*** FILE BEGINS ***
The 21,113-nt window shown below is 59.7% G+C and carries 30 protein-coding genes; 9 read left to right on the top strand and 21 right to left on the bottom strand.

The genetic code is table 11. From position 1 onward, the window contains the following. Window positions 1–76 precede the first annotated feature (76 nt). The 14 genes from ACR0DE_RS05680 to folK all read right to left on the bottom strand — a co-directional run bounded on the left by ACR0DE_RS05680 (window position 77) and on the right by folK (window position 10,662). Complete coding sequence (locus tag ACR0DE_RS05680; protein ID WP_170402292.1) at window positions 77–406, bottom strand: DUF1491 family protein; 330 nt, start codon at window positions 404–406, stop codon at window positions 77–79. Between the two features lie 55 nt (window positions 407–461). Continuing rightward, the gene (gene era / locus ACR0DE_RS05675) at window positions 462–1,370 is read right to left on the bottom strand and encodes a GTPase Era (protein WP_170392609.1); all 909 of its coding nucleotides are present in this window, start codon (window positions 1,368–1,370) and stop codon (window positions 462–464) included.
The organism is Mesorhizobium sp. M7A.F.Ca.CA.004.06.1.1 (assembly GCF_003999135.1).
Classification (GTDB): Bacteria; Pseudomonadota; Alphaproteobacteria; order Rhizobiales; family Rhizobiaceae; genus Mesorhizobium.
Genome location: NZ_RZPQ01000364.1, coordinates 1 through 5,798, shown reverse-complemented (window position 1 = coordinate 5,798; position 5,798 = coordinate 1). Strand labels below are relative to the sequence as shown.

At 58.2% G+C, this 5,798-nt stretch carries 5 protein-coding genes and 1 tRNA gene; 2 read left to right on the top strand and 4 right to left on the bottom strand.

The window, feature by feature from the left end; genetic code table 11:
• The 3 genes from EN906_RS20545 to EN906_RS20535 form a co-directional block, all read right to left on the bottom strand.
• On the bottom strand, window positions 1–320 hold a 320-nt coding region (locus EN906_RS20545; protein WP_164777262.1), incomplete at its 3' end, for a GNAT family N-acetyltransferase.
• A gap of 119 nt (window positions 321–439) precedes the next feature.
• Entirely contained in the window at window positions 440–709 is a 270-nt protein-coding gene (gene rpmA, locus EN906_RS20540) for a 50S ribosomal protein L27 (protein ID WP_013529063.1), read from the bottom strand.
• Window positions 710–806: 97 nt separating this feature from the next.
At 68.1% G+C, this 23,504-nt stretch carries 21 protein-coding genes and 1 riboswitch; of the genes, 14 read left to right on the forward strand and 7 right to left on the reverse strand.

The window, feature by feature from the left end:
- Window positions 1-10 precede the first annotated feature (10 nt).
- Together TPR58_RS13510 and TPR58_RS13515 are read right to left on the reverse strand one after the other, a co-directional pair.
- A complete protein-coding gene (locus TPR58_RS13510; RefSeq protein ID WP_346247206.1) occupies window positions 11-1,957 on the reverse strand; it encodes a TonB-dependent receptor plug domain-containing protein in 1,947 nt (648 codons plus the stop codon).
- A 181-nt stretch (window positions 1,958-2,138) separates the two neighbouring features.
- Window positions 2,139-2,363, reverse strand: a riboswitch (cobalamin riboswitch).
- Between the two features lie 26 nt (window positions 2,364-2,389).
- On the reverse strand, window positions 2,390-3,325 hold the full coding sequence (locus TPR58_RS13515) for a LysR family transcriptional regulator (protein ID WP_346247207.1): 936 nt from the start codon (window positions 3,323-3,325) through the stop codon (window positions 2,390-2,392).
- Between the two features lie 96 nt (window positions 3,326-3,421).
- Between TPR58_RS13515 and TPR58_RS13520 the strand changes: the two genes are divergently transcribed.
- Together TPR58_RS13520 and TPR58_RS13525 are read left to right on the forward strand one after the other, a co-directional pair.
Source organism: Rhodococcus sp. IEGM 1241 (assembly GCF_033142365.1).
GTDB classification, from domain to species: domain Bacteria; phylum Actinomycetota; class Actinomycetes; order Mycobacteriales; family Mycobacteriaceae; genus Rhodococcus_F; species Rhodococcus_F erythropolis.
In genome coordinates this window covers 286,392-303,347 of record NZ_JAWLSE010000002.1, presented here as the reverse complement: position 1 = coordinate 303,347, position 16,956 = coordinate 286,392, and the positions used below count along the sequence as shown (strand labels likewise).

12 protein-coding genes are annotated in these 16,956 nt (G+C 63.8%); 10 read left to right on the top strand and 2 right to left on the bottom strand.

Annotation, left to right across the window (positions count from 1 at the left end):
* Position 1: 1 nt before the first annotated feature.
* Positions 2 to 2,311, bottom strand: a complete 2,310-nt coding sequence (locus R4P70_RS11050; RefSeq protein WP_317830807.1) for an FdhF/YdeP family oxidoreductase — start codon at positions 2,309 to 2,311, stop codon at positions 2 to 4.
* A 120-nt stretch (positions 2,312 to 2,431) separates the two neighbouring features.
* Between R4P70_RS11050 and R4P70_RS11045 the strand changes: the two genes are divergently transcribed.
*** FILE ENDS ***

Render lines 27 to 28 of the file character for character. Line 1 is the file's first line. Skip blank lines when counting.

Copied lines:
In genome coordinates this window covers 286,392-303,347 of record NZ_JAWLSE010000002.1, presented here as the reverse complement: position 1 = coordinate 303,347, position 16,956 = coordinate 286,392, and the positions used below count along the sequence as shown (strand labels likewise).

12 protein-coding genes are annotated in these 16,956 nt (G+C 63.8%); 10 read left to right on the top strand and 2 right to left on the bottom strand.